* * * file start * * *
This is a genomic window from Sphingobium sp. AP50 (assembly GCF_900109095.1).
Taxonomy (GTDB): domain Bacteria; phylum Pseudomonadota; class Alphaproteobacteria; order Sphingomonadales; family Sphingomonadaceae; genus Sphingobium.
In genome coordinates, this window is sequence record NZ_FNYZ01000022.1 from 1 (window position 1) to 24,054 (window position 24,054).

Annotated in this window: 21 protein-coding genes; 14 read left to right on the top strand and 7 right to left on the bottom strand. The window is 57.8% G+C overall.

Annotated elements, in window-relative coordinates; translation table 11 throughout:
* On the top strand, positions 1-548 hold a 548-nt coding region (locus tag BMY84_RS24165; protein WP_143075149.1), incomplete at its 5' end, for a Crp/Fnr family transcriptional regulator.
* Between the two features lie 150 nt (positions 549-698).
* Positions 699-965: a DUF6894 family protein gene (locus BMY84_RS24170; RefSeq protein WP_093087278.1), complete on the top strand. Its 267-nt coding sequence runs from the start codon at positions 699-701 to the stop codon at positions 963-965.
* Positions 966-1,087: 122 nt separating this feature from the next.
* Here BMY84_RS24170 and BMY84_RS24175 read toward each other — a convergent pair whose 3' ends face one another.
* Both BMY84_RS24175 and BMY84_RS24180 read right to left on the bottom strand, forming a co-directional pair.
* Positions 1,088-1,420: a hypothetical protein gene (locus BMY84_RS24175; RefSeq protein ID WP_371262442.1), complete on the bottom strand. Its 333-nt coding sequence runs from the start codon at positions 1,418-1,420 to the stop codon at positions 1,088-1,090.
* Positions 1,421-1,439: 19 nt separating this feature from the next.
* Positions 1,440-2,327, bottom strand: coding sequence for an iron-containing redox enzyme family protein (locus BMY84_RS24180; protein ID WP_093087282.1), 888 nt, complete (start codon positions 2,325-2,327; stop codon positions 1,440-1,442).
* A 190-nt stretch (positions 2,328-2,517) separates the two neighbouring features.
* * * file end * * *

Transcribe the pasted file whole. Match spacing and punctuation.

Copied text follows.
This is a genomic window from Sphingobium sp. AP50 (assembly GCF_900109095.1).
Taxonomy (GTDB): domain Bacteria; phylum Pseudomonadota; class Alphaproteobacteria; order Sphingomonadales; family Sphingomonadaceae; genus Sphingobium.
In genome coordinates, this window is sequence record NZ_FNYZ01000022.1 from 1 (window position 1) to 24,054 (window position 24,054).

Annotated in this window: 21 protein-coding genes; 14 read left to right on the top strand and 7 right to left on the bottom strand. The window is 57.8% G+C overall.

Annotated elements, in window-relative coordinates; translation table 11 throughout:
* On the top strand, positions 1-548 hold a 548-nt coding region (locus tag BMY84_RS24165; protein WP_143075149.1), incomplete at its 5' end, for a Crp/Fnr family transcriptional regulator.
* Between the two features lie 150 nt (positions 549-698).
* Positions 699-965: a DUF6894 family protein gene (locus BMY84_RS24170; RefSeq protein WP_093087278.1), complete on the top strand. Its 267-nt coding sequence runs from the start codon at positions 699-701 to the stop codon at positions 963-965.
* Positions 966-1,087: 122 nt separating this feature from the next.
* Here BMY84_RS24170 and BMY84_RS24175 read toward each other — a convergent pair whose 3' ends face one another.
* Both BMY84_RS24175 and BMY84_RS24180 read right to left on the bottom strand, forming a co-directional pair.
* Positions 1,088-1,420: a hypothetical protein gene (locus BMY84_RS24175; RefSeq protein ID WP_371262442.1), complete on the bottom strand. Its 333-nt coding sequence runs from the start codon at positions 1,418-1,420 to the stop codon at positions 1,088-1,090.
* Positions 1,421-1,439: 19 nt separating this feature from the next.
* Positions 1,440-2,327, bottom strand: coding sequence for an iron-containing redox enzyme family protein (locus BMY84_RS24180; protein ID WP_093087282.1), 888 nt, complete (start codon positions 2,325-2,327; stop codon positions 1,440-1,442).
* A 190-nt stretch (positions 2,328-2,517) separates the two neighbouring features.